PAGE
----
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Chapter 119:1
Laws of the Seder

1. Although in general, one may recite Kiddush and begin eating one's meal before nightfall on Shabbos and Yom Tov, and thus add from "non-holy time" to "holy time" (1), this is not allowed on Pesach.

[The rationale is] that the mitzvah of eating matzah must be fulfilled at night, [at the time] when the Pesach sacrifice [was to be eaten], as [Exodus 12:8 states]: "And they shall eat the meat on this night." Similarly, the mitzvah of drinking the four cups of wine must be fulfilled at night. Since the cup [of wine] over which Kiddush is recited is one of the these four cups, the Kiddush should not be recited until it is definitely "night" (that is, after the appearance of three medium-size stars).

[Shortly after nightfall], one should put on the kittel and sit at one's place for the Seder. It is a mitzvah to give children almonds, nuts, and the like to play with, so that they will notice that something is different about this night, and ask about it. [Hopefully,] this will motivate them to ask other questions concerning the matzoh, the marror, and the reclining (2).

When a child is old enough to be educated (3), and he appreciates the sanctity of Yom Tov, and understands the narrative of the exodus from Egypt, he should also be given a cup [of grape juice, or wine] to drink from (4). It is customary to pour an additional cup of wine, besides the cup given to each of the Seder participants. This is called Elijah's cup. (5)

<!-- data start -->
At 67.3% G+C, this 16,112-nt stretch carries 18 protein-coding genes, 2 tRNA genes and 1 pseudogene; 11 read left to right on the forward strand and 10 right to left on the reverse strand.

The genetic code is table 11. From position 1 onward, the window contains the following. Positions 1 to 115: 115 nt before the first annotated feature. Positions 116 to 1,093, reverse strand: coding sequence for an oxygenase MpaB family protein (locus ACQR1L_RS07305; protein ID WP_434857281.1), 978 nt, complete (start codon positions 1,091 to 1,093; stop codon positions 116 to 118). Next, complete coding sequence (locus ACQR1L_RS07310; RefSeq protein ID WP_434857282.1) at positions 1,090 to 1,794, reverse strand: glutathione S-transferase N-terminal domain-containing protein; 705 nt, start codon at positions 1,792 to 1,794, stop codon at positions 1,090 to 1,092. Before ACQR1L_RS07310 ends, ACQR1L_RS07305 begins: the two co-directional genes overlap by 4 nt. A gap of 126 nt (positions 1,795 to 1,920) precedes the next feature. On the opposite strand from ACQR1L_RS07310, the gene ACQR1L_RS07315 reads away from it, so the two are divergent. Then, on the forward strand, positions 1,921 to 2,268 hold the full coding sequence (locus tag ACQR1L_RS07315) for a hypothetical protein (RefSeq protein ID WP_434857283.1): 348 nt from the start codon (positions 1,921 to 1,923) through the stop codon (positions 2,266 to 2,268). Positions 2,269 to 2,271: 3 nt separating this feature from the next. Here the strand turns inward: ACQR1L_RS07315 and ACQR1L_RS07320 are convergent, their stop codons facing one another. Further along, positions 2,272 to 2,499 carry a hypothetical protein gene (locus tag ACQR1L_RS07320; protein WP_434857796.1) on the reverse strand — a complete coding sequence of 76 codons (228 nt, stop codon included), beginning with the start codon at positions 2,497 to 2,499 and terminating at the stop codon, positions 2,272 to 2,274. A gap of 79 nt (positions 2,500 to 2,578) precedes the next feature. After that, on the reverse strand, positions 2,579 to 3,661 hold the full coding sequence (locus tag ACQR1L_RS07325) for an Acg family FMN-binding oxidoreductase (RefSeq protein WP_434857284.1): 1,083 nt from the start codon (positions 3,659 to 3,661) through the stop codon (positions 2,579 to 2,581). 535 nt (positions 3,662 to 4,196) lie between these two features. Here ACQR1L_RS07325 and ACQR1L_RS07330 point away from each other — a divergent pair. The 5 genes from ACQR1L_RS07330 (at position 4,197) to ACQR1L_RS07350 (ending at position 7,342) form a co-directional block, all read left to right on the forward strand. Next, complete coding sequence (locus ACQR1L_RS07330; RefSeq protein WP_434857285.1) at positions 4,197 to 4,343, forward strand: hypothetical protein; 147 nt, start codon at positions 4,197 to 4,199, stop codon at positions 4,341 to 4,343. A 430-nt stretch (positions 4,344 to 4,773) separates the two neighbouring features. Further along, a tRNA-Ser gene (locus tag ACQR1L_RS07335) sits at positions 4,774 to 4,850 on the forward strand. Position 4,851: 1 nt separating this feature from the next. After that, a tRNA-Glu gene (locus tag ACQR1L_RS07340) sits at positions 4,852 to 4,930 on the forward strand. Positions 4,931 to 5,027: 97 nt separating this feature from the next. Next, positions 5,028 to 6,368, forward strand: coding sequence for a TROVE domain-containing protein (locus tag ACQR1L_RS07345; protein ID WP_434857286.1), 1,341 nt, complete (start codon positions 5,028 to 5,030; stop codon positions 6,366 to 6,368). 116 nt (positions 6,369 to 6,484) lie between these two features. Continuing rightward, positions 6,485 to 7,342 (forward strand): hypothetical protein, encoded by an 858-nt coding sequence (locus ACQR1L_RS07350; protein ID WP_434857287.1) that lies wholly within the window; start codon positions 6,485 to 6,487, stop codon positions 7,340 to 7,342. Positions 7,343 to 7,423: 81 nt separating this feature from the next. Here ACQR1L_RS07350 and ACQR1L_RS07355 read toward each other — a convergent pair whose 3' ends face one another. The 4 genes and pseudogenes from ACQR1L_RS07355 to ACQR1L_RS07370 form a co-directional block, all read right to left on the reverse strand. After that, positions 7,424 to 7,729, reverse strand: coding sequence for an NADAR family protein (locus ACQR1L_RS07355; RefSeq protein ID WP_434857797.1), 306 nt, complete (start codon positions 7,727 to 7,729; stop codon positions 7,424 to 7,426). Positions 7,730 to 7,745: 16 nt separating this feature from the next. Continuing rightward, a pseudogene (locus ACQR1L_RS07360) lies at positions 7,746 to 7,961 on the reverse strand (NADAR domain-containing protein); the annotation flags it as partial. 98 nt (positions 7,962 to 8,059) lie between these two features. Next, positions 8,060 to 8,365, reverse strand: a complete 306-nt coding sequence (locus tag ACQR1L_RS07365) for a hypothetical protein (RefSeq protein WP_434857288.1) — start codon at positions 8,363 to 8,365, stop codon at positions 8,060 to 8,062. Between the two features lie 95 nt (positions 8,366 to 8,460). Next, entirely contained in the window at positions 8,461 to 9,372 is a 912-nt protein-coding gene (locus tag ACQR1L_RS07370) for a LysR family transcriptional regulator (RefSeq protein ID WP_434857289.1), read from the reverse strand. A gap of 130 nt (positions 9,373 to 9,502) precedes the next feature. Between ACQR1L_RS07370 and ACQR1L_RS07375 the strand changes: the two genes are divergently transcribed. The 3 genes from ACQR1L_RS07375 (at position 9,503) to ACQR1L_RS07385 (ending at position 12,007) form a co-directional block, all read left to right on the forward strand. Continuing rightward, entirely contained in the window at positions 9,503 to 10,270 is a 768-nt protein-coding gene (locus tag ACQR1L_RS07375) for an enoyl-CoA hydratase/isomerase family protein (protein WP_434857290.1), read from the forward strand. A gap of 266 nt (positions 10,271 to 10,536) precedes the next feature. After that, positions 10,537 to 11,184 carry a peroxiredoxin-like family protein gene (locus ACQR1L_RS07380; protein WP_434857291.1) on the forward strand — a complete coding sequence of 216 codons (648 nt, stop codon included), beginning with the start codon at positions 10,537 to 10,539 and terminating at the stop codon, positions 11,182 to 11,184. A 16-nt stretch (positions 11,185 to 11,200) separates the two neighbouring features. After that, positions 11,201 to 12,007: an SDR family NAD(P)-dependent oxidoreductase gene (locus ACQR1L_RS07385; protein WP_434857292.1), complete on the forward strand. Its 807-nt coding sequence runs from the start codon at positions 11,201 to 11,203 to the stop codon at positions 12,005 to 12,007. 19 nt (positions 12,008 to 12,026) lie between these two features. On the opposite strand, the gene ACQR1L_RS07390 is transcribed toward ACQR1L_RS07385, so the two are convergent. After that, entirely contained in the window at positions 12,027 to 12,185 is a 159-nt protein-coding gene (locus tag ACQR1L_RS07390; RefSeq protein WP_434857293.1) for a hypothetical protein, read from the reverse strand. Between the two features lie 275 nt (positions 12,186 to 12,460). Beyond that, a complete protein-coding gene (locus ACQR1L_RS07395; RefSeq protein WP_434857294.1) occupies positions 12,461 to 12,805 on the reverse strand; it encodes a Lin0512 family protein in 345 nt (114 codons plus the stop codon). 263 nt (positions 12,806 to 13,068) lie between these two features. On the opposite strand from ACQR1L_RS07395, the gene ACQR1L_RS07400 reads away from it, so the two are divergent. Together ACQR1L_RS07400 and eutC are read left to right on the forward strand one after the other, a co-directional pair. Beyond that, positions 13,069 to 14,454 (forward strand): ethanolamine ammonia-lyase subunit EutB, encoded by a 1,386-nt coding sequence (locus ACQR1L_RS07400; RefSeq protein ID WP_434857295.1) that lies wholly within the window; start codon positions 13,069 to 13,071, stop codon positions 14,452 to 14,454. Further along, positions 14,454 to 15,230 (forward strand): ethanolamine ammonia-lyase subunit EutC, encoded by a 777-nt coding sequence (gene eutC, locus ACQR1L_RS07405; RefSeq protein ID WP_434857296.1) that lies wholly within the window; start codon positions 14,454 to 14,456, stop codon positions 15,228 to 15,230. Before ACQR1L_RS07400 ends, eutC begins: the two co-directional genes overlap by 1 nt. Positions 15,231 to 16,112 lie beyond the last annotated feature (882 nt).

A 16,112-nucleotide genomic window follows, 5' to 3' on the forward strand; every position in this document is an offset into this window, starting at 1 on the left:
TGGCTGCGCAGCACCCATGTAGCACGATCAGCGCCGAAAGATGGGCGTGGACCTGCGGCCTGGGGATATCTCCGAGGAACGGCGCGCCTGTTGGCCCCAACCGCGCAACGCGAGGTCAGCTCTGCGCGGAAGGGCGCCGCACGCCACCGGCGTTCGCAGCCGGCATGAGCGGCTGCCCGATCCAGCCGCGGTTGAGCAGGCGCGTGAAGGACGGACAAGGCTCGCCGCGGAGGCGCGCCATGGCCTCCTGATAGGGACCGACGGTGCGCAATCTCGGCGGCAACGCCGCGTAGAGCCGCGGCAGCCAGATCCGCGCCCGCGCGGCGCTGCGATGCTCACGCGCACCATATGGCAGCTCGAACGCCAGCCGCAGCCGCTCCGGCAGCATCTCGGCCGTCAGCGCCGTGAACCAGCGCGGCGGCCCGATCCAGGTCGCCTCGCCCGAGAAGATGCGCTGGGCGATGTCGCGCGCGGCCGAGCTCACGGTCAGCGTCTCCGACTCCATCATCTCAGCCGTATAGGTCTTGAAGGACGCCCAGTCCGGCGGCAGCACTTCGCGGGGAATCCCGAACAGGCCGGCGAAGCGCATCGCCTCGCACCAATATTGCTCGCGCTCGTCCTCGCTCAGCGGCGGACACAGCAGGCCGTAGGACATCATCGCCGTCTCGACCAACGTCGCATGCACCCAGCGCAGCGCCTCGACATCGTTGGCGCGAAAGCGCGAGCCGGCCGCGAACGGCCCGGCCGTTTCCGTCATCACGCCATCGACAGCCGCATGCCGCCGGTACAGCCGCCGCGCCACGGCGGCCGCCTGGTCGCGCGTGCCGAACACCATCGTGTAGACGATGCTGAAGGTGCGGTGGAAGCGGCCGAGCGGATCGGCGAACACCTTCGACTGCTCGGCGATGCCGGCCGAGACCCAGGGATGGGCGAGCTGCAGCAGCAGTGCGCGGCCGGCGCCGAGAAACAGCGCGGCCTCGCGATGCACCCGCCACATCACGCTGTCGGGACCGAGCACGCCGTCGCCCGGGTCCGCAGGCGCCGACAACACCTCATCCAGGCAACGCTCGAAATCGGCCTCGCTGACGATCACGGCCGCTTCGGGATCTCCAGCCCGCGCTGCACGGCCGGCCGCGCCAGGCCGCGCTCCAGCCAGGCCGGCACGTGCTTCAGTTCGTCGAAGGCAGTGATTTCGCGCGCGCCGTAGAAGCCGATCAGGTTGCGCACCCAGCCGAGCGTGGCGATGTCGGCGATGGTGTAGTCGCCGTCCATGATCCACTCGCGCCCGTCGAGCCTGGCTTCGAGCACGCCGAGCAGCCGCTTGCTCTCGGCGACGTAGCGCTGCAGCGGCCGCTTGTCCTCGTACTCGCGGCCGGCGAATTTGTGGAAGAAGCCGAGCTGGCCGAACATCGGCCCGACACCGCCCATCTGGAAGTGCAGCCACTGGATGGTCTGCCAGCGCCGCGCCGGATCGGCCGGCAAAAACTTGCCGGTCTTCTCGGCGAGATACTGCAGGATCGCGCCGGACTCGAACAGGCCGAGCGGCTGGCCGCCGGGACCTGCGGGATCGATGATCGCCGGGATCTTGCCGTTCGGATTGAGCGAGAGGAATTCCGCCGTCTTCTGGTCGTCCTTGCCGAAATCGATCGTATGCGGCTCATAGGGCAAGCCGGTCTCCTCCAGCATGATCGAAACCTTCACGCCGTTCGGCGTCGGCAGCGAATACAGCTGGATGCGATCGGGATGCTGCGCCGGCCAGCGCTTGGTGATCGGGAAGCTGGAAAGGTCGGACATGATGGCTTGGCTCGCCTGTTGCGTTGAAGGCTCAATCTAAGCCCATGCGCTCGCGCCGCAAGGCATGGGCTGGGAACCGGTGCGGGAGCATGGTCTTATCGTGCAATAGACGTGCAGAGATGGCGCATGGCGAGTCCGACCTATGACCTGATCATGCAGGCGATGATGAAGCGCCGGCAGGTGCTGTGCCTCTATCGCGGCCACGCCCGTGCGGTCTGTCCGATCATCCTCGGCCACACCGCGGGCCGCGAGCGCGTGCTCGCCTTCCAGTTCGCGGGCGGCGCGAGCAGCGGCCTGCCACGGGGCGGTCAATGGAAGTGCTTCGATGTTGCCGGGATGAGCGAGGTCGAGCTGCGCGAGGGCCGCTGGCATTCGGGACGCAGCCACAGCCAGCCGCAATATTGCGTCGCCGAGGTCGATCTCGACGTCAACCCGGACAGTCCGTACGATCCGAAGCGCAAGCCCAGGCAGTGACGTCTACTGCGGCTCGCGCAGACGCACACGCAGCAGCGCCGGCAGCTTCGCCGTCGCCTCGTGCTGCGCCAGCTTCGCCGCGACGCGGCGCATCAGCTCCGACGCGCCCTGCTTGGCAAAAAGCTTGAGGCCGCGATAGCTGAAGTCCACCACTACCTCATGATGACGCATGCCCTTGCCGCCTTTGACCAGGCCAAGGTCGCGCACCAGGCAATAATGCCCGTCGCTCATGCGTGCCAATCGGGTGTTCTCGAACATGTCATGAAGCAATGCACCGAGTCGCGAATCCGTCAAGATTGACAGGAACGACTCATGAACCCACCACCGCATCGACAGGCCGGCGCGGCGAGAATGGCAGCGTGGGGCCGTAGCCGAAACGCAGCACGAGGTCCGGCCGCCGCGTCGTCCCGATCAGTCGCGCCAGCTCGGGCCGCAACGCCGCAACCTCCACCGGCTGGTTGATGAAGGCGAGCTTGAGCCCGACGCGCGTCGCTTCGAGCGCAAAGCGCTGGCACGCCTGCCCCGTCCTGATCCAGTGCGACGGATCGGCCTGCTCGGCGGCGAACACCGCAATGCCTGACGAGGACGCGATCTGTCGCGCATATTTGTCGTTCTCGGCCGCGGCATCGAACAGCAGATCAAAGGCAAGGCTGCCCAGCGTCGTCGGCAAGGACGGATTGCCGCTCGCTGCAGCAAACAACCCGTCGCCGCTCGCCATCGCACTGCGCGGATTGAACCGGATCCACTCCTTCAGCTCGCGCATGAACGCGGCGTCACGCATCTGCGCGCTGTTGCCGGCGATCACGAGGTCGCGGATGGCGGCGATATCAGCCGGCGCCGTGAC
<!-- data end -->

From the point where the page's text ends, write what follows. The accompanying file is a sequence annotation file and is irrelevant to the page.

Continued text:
FOOTNOTES:

(1) This concept is called "Le'hosif Mechol al Hakodesh," which generally means to "bring in" Shabbos or Yom Tov before nightfall; once one has consciously accepted Shabbos or Yom Tov, all their laws and restrictions apply.

(2) It is a mitzvah to do something at the start of the seder that is not done on other nights of the year, in order to stimulate the children's curiosity and draw them into asking why this night is different from all other nights - "Ma Nishtana Halaila HaZeh..." Asking the "Four Questions" during the seder is not supposed to be a ritual formality; rather, there is an obligation to do things that will stimulate actual curiosity and questioning, because answers do not make a difference to people who don't have questions (See Rambam, Yad, Chometz U'Matzah 7:3).

(3) That is, when he reaches the age of "chinuch," which varies according to the individual child's level of awareness.

(4) It is a mitzvah to have the child perform the mitzvah of the four cups, however it is not an obligation, because many authorities ruled that the mitzvah of the four cups was not ordained for children.

(5) From the wording of the Kitzur Shulchon Oruch, it appears that Elijah's cup should be poured at the beginning of the Seder. This is the custom in many communities. In others, however, Elijah's cup is not poured until after the meal is concluded.

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